Projector used to view lantern slides. It was manufactured by Walter Tyler. Tyler, who began as a lantern exhibitor, opened a shop in 115 Waterloo Road, London in 1885. This particular lantern dates after a move to 48 Waterloo Road in 1887. The business, Walter Tyler Ltd., became one of Britain's largest retailers of lanterns, slides and accessories. Walter Tyler died in 1909 but the company continued its operation.

It is believed that the biunial was first conceived by E.G. Wood who was partner with the London instrument makers Horne and Thornthwaite until he left in 1855, The biunial lantern is a system of projection where two lanterns are inbuilt, one on top of the other. This form of projection became possible once the more powerful limelight illuminants were used and quickly became popular. By 1888 it was recorded that over 60 models were being produced, presumable in Britain. The biunial allowed for special effects such as dissolving views to be created by adjusting the brightness of the illuminant in each system.

While the invention of the magic lantern is generally seen to be in the 17th century, its greatest popularity as an optical projector spans the late 18th century to the early decades of the 20th century. It was used both as a means of entertainment and education.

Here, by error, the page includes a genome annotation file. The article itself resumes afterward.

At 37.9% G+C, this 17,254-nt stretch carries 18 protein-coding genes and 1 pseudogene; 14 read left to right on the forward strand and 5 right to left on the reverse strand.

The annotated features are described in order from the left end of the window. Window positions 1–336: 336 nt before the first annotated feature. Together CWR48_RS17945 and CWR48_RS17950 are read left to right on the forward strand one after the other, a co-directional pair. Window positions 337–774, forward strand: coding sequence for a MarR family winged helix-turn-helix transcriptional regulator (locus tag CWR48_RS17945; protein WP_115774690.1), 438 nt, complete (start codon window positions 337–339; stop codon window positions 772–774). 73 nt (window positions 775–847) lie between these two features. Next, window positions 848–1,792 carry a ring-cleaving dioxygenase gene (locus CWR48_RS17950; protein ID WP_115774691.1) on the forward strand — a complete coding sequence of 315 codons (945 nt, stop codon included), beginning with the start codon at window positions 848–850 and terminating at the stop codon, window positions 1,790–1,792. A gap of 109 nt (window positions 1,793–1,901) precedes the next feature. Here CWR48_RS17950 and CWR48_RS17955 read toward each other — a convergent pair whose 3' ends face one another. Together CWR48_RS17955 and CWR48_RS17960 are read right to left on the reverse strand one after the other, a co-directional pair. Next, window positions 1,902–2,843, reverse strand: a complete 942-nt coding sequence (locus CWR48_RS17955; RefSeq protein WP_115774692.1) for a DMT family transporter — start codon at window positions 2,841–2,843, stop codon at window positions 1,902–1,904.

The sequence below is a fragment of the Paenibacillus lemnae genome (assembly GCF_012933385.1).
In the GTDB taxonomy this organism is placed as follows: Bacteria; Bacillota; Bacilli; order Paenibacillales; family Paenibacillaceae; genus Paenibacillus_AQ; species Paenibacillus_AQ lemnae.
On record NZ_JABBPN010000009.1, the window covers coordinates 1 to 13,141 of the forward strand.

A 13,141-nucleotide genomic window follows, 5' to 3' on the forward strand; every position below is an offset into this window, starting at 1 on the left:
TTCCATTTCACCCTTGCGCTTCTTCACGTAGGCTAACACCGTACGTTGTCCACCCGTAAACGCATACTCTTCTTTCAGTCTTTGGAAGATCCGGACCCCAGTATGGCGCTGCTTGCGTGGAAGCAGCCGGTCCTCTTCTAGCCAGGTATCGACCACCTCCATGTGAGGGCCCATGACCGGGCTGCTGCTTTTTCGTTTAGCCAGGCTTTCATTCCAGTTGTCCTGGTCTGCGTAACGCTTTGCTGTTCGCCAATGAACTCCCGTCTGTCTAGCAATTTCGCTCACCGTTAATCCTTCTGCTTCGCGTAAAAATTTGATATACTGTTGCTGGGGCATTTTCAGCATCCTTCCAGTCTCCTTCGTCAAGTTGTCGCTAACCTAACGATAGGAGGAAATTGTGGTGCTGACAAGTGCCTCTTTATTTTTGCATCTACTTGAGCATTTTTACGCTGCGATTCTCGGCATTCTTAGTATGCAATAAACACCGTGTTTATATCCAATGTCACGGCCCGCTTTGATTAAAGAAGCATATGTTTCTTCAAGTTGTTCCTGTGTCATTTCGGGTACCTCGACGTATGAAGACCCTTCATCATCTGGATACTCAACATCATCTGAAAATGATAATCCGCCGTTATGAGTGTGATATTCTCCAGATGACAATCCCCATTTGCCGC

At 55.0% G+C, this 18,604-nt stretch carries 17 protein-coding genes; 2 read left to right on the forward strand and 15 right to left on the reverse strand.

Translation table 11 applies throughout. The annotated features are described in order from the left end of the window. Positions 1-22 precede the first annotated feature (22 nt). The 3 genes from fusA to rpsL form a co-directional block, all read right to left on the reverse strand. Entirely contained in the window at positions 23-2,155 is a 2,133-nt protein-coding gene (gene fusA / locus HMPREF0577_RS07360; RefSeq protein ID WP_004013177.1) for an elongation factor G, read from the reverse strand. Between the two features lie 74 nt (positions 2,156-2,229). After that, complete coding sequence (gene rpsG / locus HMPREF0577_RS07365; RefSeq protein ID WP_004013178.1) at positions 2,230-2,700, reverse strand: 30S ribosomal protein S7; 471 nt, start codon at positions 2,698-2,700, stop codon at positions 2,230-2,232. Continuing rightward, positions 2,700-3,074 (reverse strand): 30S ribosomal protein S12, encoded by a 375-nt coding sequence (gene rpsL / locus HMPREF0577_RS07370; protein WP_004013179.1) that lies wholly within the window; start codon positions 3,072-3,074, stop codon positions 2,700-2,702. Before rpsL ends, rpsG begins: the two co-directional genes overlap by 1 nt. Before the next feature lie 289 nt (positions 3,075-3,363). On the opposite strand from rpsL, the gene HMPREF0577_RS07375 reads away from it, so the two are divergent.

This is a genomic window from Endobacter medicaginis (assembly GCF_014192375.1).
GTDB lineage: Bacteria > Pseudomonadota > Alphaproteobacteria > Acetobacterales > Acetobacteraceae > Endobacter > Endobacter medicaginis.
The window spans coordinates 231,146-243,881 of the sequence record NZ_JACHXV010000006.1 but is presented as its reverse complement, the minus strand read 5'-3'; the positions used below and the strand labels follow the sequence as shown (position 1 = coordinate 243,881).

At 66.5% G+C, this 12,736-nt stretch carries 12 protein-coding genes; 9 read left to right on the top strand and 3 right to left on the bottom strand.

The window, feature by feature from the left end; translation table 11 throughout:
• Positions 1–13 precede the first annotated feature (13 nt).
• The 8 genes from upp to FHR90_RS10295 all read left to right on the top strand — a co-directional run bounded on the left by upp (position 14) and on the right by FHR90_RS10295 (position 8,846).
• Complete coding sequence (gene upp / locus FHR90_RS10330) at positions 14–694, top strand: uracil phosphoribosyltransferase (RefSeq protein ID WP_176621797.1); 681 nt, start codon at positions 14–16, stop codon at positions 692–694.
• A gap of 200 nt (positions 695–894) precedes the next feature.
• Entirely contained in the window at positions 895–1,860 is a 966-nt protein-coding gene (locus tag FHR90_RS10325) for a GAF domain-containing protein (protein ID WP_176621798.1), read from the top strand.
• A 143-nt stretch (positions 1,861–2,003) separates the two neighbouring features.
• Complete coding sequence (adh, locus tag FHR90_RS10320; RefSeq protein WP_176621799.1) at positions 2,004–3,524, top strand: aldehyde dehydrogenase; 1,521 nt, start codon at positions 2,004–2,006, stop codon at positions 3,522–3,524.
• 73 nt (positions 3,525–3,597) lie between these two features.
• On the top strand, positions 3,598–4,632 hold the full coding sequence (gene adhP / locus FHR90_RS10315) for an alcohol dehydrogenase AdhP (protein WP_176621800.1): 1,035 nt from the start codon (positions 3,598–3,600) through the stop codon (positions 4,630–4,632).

This lantern projector is part of the Francis Collection of pre-cinematic apparatus and ephemera, acquired by the Australian and Victorian Governments in 1975. David Francis was the curator of the National Film and Sound Archive of the British Film Institute as well as being a co-founder of the Museum of the Moving Image in London, which was operational between 1988 and 1999.

Physical Description

Biunial lantern with mahogany body and base. Japanned metal rectangular top with oval aperture for chimney. All detailing is in brass. Condensers are insitu for both top and bottom lanterns. Brass top projection tube with swivel cover for lens. Lower projection tube missing. Has removable brass plate which slides behind spring plate to cover front of lower condenser. This has a circular cutout at place of upper condenser. Horizontal brass rail handle each side of lantern body. Two square doors (upper and lower) each side of lantern body. Each door has a circular blue glass peep hole into lantern body which is framed in brass. No internal illumination components present. Brass fittings for gas illuminant fixed to top centre of outer back wall - six brass pipes with controls, three each lateral side. Single vertical pipe down each side of back wall. Each pipe has a horizontal bend and external screw thread finish at bottom.

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